This was as good as it gets — the nirvana of motoring.
If you have ever seen one, you understand. Mid-engined road cars are inherently well balanced physically, but they often suffer from awkward, flounder-like proportions: a plucky but stunted head, backed by a wide, flattened-out body. Not so for the Miura, which somehow disguises its everything-in-the-middle powertrain with an improbably long hood, an impossibly low stance and a delicately tapered deck. Also, unreasonable beauty.
Cognoscenti argue over which series in the model’s six-year, 764-car run — the various S-, V- and J-suffixed iterations — are most ideal: those with or without the delicate headlamp eyelashes, with more or fewer creature comforts, with thicker or thinner steel body panels, or with more or less power churning from the 3.9-litre V12. But despite their kit-car build quality, irredeemable ergonomics and irritating tendency to catch fire, a connoisseur would not deflect their advances.
Yet in the pantheon of Miura beauty and rarity, the genuinely obsessed would be likeliest to choose the Miura Roadster. A one-of-one show car designed, built and factory-sanctioned by the coachbuilder Stile Bertone for the 1968 Brussels auto show, the Miura Roadster is gorgeous, if something of a misnomer — it’s kind of a targa, right?
Featuring a go-go-boot white leather interior, a subtly bespoilered rear deck and revamped air intakes high in the pelvis, the car is finished in thick-flake metallic aquamarine that would not look out of place on the world’s largest March birthstone ring – which is fitting, because the car made an appearance this past gorgeous March weekend at the Amelia Island Concours d’Elegance as part of Lamborghini’s ongoing 50th birthday celebration.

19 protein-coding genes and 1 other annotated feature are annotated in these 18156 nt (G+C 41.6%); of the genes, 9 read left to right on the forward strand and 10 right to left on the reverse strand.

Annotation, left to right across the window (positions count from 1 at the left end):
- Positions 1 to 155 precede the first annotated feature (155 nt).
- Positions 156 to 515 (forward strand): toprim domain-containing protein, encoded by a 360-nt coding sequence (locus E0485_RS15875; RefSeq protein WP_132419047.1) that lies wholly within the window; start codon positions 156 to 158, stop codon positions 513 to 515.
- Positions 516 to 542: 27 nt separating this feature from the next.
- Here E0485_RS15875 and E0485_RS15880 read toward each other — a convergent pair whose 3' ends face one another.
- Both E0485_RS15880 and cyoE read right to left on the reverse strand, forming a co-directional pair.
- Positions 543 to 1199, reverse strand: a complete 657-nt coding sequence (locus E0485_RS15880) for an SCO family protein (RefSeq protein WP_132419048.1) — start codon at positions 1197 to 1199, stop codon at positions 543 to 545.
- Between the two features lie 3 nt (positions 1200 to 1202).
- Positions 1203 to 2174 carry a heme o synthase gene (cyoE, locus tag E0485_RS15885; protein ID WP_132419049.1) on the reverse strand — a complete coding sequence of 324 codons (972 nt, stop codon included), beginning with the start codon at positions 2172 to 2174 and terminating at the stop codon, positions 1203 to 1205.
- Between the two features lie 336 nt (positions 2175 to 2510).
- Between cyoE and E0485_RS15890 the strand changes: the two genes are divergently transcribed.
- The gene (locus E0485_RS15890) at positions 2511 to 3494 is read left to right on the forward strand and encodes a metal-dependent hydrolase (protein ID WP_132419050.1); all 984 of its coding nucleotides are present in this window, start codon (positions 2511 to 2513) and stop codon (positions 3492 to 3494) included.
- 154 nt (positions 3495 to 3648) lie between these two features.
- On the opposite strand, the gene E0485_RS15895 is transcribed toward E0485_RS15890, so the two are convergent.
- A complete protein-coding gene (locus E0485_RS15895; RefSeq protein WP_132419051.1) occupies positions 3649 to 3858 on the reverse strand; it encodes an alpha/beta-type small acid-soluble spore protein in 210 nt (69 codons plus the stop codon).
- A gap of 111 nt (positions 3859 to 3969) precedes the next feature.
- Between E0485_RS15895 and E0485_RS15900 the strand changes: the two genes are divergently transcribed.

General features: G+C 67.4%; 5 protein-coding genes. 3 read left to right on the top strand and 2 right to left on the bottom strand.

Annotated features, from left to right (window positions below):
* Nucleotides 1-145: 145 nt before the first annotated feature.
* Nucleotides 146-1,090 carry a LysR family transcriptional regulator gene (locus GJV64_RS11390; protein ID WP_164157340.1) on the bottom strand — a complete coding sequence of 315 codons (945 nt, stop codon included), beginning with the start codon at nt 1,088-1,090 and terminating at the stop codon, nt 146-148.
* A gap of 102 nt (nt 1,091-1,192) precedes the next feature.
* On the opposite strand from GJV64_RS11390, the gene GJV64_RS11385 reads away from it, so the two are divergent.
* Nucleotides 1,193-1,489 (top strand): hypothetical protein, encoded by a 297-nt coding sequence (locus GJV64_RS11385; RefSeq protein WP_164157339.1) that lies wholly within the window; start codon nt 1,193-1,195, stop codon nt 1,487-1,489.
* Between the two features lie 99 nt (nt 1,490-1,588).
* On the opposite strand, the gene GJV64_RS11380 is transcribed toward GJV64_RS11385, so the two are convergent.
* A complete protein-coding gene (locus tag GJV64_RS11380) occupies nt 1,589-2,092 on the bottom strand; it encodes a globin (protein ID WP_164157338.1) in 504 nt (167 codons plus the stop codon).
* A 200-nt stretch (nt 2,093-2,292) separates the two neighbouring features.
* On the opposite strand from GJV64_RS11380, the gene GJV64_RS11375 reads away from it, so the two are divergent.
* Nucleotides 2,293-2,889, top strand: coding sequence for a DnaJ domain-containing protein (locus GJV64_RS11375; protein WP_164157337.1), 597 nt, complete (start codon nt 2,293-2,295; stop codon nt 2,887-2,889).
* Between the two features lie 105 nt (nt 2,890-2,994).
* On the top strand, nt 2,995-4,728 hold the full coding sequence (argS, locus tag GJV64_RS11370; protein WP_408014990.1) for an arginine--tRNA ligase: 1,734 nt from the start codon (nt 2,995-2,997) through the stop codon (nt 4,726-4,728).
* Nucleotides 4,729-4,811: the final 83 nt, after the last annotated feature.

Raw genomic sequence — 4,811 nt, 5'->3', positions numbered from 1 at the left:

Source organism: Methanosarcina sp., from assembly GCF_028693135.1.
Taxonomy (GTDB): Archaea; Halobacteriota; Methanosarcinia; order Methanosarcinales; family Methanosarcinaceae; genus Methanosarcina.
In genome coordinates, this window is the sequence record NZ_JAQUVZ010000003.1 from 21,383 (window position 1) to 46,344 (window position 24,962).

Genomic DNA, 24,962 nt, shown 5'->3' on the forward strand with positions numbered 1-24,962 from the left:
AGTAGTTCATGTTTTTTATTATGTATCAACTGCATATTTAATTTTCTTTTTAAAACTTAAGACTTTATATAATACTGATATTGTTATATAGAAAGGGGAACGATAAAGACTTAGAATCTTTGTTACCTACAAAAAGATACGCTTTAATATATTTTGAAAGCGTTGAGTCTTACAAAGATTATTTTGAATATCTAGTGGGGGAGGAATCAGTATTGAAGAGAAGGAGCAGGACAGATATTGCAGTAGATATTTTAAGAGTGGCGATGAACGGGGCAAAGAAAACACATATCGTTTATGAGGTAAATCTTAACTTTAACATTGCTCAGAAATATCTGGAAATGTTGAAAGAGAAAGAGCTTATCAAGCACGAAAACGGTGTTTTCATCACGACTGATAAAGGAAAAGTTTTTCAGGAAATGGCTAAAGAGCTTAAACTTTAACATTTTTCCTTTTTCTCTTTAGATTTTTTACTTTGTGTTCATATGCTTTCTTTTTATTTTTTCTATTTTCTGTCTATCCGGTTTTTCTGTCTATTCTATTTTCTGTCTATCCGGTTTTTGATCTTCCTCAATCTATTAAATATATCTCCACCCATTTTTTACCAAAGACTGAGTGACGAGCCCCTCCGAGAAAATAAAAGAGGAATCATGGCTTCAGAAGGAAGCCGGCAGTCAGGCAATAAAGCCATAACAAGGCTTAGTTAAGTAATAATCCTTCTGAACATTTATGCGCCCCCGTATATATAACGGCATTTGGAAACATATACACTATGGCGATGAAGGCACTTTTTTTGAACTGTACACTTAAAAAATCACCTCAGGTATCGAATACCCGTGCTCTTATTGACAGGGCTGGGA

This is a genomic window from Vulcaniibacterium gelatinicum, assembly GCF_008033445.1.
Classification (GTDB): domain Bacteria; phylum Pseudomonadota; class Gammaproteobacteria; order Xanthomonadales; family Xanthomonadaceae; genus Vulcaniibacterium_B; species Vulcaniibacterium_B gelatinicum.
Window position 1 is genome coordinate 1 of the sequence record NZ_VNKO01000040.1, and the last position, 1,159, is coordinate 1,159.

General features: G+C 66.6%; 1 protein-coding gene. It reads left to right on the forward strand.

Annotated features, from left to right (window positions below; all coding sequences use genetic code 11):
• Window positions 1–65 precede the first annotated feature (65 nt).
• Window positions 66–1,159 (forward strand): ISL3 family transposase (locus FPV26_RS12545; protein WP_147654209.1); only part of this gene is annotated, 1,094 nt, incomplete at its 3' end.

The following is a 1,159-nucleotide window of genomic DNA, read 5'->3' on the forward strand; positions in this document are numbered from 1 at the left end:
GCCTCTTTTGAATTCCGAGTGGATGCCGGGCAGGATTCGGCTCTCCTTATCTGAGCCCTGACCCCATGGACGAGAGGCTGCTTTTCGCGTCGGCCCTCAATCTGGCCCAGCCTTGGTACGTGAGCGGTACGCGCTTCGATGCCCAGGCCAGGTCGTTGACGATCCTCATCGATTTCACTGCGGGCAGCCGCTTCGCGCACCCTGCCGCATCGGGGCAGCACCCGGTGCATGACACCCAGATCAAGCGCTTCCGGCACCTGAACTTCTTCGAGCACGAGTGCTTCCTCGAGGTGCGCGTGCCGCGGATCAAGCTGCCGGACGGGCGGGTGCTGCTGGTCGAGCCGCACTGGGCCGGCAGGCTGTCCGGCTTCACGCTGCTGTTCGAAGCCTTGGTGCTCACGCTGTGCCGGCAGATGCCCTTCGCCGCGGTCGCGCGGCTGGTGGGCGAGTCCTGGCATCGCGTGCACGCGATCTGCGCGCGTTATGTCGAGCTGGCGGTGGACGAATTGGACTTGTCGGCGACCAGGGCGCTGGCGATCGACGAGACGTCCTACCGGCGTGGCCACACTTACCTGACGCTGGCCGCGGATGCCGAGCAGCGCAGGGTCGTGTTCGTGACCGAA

During a walk-around of the vehicle, Michael Lock, a Lamborghini of America executive, described the car as the manifestation of company founder Ferruccio Lamborghini’s personal obsession with not only making the best sports car in the world, but with achieving the automotive holy grail of creating a mid-engined, V12-powered car with an open top. “This was as good as it gets,” Lock said. “The nirvana of motoring.”
Sadly, the car never saw production – or, maybe not so sadly. “Everybody knows that when you make a convertible, you make a pact with the devil,” Lock said. “If you put a great big, heavy, powerful engine in the middle of the car, and you take an integral part of the chassis away, then you create a bit of a nightmare.” Lock gestured at the gorgeous blue chimera. “This was a powerful car, with” – he paused, considering his words before continuing – “probably a somewhat flexible chassis.”